I spent much of the summer working on book 3 of my Ranger in Time series with Scholastic and another project, so most of my reading was research related – slave narratives and other documents from the mid-19th century. But I did manage to sneak in some other great books, too.
Does anyone else have “reading seasons?” Most of my reading life centers around children’s books, from picture books to middle grade and YA novels and nonfiction. But in the summer months, I tend to drift toward books that were written for adults. My favorites this summer were THE MAGICIAN’S LAND and EDIBLE.
THE MAGICIAN’S LAND is the third in a trilogy from Lev Grossman. Aside from my passion for all things Harry Potter, I’m not much of a fantasy reader, but these books enchanted me from the beginning. The main character gets whisked off to a university for magicians in the first book (he thought he was interviewing for Princeton, but whatever) and that university, Brakebills, has all of the charm and wonder of Hogwarts mixed with the more jaded world view of those who have just entered adulthood. There’s a magical land as well, along with all the wondrous, frightful creatures one would hope to find there, plenty of heroic quests, and an exploration of the darker side of magic, ambition, and power, too. I loved visiting this world again, and I’m sad that the last book is over. If you’re a grownup fan of Hogwarts or Narnia, don’t miss these books. (Note: they are not for kids, but some older HS readers will love them.)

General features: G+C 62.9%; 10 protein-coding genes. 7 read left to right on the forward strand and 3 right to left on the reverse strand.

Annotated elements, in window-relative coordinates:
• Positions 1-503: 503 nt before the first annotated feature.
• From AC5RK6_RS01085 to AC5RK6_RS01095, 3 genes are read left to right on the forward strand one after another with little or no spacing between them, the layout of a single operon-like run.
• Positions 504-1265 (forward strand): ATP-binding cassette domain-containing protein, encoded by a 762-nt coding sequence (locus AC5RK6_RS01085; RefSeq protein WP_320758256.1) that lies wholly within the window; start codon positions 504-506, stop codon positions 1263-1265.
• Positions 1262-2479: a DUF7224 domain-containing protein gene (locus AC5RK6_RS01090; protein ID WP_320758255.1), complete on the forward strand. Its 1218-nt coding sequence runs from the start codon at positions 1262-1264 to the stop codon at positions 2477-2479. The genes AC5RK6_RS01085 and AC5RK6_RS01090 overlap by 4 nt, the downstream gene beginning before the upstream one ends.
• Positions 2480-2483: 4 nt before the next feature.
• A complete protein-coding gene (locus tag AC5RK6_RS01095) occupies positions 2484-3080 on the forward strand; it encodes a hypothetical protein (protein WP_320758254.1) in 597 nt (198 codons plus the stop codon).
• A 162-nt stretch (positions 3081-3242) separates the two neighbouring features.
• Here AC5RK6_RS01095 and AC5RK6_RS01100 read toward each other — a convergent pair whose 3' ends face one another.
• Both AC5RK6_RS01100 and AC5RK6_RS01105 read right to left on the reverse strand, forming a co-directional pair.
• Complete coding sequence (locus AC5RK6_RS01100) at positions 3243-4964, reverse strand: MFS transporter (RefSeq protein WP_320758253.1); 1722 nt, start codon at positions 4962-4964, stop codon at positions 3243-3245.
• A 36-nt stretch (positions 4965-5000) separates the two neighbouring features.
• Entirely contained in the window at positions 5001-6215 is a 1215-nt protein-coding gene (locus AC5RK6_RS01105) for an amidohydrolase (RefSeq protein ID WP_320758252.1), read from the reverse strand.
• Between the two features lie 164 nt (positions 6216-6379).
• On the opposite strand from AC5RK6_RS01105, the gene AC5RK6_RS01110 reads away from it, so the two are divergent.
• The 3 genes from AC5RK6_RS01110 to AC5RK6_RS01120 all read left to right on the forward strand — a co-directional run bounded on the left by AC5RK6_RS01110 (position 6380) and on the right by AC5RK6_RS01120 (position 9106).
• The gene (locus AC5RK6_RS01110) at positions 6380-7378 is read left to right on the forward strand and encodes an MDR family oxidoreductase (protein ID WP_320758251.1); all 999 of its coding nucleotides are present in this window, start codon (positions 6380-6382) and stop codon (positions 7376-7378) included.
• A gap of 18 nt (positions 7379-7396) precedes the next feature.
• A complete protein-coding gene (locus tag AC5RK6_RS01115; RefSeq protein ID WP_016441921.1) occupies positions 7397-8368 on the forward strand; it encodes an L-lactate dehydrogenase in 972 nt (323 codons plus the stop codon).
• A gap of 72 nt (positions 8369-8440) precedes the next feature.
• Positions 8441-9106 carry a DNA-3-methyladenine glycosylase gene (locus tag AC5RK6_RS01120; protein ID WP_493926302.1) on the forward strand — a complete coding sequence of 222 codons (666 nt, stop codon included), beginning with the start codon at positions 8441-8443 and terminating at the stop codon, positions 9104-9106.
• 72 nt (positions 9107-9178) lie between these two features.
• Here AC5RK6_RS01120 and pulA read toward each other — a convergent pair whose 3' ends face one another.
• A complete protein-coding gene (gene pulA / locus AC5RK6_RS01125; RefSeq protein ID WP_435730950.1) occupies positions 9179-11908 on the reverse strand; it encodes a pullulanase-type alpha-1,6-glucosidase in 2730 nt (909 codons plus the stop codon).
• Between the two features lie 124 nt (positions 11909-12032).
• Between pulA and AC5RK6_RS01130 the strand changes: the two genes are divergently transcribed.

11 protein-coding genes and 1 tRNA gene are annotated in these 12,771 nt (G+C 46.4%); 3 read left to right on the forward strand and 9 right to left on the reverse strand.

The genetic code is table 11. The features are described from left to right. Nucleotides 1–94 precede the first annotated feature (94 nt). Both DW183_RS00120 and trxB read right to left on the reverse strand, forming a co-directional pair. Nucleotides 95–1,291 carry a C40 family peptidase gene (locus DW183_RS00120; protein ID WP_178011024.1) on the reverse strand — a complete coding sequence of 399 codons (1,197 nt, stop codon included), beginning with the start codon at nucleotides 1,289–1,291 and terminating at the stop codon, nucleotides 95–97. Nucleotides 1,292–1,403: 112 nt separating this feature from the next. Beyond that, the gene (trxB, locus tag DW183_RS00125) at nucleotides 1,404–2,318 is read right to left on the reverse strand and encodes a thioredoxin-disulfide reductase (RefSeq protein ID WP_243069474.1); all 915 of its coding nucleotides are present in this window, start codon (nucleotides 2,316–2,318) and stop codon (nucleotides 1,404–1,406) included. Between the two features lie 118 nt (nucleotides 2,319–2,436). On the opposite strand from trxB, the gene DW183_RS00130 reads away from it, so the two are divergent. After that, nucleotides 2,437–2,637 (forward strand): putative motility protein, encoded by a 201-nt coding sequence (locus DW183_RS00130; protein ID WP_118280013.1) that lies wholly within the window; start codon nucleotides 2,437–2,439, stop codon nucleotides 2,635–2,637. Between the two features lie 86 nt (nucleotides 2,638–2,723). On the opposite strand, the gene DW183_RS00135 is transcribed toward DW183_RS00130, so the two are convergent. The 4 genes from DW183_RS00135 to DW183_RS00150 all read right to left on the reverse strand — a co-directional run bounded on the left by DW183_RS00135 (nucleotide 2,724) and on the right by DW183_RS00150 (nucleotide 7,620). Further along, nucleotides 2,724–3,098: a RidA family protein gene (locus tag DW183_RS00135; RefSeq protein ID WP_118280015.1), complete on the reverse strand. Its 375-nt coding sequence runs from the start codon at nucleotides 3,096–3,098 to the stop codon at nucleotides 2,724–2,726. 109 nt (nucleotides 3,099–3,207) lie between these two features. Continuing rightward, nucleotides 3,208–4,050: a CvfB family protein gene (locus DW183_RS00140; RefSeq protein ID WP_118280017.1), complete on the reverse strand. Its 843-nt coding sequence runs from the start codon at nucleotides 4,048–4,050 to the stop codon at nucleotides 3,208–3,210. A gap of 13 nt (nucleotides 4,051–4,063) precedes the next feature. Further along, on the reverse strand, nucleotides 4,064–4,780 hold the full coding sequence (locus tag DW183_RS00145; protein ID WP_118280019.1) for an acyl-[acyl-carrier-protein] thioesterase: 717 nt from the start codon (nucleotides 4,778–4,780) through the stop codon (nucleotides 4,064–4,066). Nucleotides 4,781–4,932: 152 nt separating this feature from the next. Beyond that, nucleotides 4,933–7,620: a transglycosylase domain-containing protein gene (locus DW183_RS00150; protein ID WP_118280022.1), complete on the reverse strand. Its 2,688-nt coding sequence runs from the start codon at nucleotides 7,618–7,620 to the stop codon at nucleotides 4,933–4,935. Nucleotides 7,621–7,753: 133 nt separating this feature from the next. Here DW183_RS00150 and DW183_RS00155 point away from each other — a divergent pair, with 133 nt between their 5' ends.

EDIBLE : AN ADVENTURE INTO THE WORLD OF EATING INSECTS AND THE LAST GREAT HOPE TO SAVE THE PLANET was probably my favorite book of the summer. I was reading it on the deck one day when my son walked by, looked at the cover, and got a terribly concerned look on his face. “Dad…did you see what Mom’s reading?” For days, the family looked more carefully at their dinner plates. Because yes…this really is a book about eating bugs. They’re full of protein and commonly eaten in cultures where it isn’t socially weird to do so, and they’re far more sustainable to raise than cows or pigs. What’s not to love? In friendly, fascinating narration, the author, budding entomophagist Daniella Martin, takes us along on her journey to explore insects as food – from a food truck in San Francisco to an Asian night market to a high-end Scandinavian restaurant. What would it take to get us to accept insects as a food source? I found this to be an intriguing question, and I’ve been looking at the grasshoppers in my garden a little differently ever since.
Now summer is over, and I’m wandering back toward my cooler weather reading habits. These two are up next on my book pile…
What about you? What were your favorite books of the summer, and what’s on your radar for fall?